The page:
"Whatever that word 'love' means --" says the baby, essaying its first steps, "I can hardly wait till I'm big enough to do it to them."
When I first discovered Jules Feiffer I was... what? Four years old? Five, maybe. This was in England, in 1964 or 1965, and the book was a hardback blue-covered edition of The Explainers, Feiffer's 1962 collection, and I read it as only a child can read a favourite book: over and over and over. I had little or no context for the assortment of losers and dreamers and lovers and dancers and bosses and mothers and children and company men, but I kept reading and rereading, trying to understand, happy with whatever comprehension I could pull from the pages, from what Feiffer described as "an endless babble of self-interest, self-loathing, self-searching and evasion.” I read and reread it, certain that if I understood it, I would have some kind of key to the adult world.
It was the first place I had ever encountered the character of Superman: there was a strip in which he "pulled a chick out of a river" and eventually married her. I'd never encountered that use of the word 'chick' before, and assumed that Superman had married a small fluffy yellow baby chicken. It made as much sense as anything else in the adult world. And it didn't matter: I understood the fundamental story -- of compromise and insecurity -- as well as I understood any of them. I read them again and again, a few drawings to a page, a few pages to each strip. And I decided that when I grew up, I wanted to do that. I wanted to tell those stories and do those drawings and have that perfect sense of pacing and the killer undercut last line.
(I never did, and I never will. But any successes I've had as a writer in the field of words-and-pictures have their roots in poring over the drawings in The Explainers, and reading the dialogue, and trying to understand the mysteries of economy and timing that were peculiarly Jules Feiffer's.)
That was over thirty years ago. In the intervening years the strips that I read back then, in The Explainers, and, later, in discovered copies of Sick, Sick, Sick and Hold Me!, have waited patiently in the back of my head, commenting on the events around me. ("Why is she doing that?" "To lose weight."/ "You're not perfection... but you do have an interesting off-beat color... and besides, it's getting dark."/ "What I wouldn't give to be a non-conformist like all those others."/ "Nobody knows it but I'm a complete work of fiction")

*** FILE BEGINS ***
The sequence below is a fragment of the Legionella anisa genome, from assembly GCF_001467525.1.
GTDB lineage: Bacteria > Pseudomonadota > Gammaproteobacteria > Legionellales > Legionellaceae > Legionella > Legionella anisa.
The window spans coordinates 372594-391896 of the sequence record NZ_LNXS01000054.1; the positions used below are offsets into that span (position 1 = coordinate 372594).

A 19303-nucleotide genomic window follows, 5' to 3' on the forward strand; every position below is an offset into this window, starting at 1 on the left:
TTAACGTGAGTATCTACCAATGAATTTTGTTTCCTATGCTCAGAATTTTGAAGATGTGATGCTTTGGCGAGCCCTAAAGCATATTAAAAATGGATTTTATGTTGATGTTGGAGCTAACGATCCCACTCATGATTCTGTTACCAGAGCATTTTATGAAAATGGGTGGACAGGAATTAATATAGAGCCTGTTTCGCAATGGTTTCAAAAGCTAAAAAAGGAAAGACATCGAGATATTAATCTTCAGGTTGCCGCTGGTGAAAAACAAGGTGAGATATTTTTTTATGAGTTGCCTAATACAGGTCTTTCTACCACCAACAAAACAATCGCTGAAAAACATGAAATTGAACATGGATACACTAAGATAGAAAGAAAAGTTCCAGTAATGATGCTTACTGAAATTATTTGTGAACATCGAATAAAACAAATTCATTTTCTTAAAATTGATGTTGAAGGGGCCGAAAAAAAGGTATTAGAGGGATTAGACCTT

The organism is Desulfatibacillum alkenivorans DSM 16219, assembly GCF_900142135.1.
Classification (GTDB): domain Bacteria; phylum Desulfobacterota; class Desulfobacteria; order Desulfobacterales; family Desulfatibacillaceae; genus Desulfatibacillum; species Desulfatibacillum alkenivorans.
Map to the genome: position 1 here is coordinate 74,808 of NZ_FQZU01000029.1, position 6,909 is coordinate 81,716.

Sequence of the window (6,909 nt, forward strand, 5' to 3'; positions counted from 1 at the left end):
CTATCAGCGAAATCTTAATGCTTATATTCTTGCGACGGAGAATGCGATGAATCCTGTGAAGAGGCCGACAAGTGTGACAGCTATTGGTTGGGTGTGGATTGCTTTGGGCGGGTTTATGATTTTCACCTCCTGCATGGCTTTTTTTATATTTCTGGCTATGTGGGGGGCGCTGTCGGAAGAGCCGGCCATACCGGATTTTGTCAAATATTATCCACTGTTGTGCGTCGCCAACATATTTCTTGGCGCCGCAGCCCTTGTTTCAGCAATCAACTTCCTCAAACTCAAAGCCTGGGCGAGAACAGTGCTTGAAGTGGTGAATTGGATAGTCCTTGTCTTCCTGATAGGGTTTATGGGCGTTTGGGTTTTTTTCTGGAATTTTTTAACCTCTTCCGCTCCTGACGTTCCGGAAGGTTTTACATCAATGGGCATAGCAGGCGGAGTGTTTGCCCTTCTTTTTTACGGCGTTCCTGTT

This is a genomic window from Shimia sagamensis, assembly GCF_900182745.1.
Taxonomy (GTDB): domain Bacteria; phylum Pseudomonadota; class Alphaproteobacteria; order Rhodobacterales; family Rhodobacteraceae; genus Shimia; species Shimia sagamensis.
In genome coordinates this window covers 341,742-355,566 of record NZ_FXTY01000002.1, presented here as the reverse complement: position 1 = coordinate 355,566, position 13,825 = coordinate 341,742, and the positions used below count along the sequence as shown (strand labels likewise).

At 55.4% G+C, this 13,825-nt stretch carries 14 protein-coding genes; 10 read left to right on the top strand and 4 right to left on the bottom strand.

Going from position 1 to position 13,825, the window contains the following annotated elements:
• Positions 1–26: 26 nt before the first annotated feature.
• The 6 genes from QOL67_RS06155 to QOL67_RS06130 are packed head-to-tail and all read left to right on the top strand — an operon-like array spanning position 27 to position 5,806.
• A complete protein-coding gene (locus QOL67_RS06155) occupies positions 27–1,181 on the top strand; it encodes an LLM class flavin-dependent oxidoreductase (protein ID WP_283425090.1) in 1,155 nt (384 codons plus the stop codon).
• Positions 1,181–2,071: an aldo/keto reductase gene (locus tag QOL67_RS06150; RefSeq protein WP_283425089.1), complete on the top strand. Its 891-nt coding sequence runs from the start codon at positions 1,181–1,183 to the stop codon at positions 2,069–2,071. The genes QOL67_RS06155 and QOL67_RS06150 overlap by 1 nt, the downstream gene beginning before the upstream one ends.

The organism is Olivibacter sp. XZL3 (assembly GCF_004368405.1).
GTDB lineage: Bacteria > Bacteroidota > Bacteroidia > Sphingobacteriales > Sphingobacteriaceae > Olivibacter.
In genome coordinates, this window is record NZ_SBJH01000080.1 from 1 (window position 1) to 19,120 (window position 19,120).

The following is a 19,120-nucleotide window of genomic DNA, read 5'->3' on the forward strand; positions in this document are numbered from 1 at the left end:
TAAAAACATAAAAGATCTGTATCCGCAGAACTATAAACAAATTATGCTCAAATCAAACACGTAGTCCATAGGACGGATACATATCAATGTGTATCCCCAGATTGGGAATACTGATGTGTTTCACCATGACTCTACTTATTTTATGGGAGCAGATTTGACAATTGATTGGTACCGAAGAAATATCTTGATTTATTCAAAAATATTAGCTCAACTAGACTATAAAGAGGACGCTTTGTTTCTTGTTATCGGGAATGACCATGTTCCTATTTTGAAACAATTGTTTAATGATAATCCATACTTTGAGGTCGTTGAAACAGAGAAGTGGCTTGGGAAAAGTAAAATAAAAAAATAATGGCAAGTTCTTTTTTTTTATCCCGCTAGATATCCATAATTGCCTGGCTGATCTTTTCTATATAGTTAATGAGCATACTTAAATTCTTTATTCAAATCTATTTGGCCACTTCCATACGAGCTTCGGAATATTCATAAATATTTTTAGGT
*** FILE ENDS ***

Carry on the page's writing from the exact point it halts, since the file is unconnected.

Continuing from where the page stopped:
So. Time passed. I learned how to do joined-up writing. Feiffer continued cartooning, becoming one of the sharpest political commentators there has ever been in that form, and writing plays, and films, and prose books.
In 1980, I got a call from my friend Dave Dickson, who was working in a local bookshop. There was a new Jules Feiffer book coming out, called Tantrum. He had ordered an extra copy for me.
I had stopped reading most comics a few years earlier, limiting my comics-buying to occasional reprints of Will Eisner's The Spirit. (I had no idea that Feiffer had once been Eisner's assistant.) I was no longer sure that comics could be, as I had previously supposed, a real, grown-up, medium. But it was Feiffer, and I was just about able to afford it. So I bought Tantrum and I took it home and read it.
I remember, mostly, puzzlement. There was the certainty that I was in the presence of a real story, true, but beyond that there was just perplexity. It was a real 'cartoon novel'. But it made little sense: the story of a man who willed himself back to two-years of age. I didn't really understand any of the whys or whats of the thing, and I certainly didn't understand the ending.
(Nineteen is a difficult age, and nineteen year-olds know much less than they think they do. Less than five year olds, anyway.)